Azithromycin confers no effect on bronchial wall thickness, increases lumen area, radius
In patients with severe persistent asthma, treatment with azithromycin helps increase the bronchial lumen radius and lumen area, as shown in a study. However, it appears to have no significant effect on wall thickness.
A total of 90 patients with severe persistent asthma were randomized to receive azithromycin (250 mg, twice a day, 3 days a week), prednisolone (5 mg, twice a day), or placebo for 8 months in addition to standard therapy.
The primary outcome was an improvement in right upper lobe apical segmental bronchus (RB1) wall thickness, which was measured using high resolution computed tomography. Secondary outcomes were cough severity, dyspnoea severity, asthma control test (ACT) score, asthma exacerbation rate, pulmonary function tests, and fractional exhaled nitric oxide (FENO).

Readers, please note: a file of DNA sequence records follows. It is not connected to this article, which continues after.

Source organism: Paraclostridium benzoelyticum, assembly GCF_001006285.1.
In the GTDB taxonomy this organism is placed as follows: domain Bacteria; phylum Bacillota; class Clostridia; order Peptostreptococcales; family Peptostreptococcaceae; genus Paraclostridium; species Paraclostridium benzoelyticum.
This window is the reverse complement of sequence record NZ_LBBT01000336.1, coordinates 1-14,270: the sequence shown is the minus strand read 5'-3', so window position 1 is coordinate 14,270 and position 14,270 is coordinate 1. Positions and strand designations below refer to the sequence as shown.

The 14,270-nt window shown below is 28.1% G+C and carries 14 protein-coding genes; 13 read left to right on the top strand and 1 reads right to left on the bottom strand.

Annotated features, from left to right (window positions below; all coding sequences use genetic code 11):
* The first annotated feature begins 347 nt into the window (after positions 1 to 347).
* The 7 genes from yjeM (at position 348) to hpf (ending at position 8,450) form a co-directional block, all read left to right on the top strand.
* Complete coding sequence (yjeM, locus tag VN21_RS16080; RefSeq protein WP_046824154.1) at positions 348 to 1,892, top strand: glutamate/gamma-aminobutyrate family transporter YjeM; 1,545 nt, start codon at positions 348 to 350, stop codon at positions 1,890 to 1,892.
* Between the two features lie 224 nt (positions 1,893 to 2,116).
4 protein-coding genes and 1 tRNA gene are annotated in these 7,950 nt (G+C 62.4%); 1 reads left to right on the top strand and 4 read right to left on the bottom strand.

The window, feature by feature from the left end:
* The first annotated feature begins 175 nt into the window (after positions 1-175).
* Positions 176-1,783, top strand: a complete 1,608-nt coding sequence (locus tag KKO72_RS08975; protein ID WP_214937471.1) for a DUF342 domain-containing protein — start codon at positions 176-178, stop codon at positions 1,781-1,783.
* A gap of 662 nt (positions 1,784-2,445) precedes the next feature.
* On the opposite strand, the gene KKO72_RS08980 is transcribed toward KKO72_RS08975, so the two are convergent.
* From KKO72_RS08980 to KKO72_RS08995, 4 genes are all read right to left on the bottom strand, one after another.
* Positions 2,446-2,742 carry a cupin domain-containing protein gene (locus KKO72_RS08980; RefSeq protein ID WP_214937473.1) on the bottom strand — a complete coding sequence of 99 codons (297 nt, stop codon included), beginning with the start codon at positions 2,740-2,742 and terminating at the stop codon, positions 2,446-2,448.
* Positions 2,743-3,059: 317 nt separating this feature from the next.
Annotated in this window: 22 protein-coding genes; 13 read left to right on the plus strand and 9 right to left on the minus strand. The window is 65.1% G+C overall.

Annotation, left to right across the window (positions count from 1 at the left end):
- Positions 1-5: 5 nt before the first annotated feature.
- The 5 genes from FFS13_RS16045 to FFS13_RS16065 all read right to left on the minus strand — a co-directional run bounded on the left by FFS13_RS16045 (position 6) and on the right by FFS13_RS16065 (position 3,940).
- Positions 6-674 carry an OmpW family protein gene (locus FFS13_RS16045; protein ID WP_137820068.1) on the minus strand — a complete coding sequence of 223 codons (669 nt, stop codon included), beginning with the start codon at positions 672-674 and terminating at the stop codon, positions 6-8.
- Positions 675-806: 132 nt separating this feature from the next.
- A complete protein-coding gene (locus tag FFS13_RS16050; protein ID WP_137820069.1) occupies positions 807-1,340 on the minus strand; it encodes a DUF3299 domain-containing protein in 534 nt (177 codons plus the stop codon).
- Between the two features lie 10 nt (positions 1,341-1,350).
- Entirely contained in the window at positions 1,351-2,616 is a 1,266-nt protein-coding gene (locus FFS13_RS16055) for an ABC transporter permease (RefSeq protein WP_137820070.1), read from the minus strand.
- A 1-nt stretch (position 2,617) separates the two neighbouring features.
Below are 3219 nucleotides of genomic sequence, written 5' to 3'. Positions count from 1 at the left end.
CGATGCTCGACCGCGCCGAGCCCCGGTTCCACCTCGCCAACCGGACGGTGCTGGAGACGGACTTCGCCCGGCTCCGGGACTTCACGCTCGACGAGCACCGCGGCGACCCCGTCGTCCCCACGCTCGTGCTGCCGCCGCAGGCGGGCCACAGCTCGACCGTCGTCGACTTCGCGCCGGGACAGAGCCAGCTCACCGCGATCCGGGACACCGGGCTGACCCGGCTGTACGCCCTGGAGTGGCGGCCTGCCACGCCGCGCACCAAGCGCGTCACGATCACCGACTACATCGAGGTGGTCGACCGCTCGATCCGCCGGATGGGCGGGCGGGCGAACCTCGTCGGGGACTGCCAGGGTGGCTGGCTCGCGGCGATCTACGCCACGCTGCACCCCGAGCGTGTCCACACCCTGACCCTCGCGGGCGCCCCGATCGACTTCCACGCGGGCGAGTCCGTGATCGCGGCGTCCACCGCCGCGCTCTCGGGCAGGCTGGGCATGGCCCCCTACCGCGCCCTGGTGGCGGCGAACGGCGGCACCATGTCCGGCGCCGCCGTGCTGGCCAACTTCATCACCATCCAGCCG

Of the patients, only 78 completed 8 months of treatment with azithromycin (n=25), prednisolone (n=27), or placebo (n=26). The primary efficacy outcome was not met, with no marked changes seen in bronchial wall thickness percentage across the treatment groups.
However, patients in the azithromycin and prednisolone groups showed a significantly increased inner radius and lumen area (p<0.05 for both).
Additionally, those who received azithromycin achieved meaningful improvements in dyspnoea severity, ACT score, FENO, and spirometry measures (forced expiratory volume in 1 second [FEV1], forced expiratory flow 25–75 percent, and FEV1/forced vital capacity; p<0.05 for all).
Cough severity or asthma exacerbation rate remained relatively the same even after 8 months of treatment with azithromycin.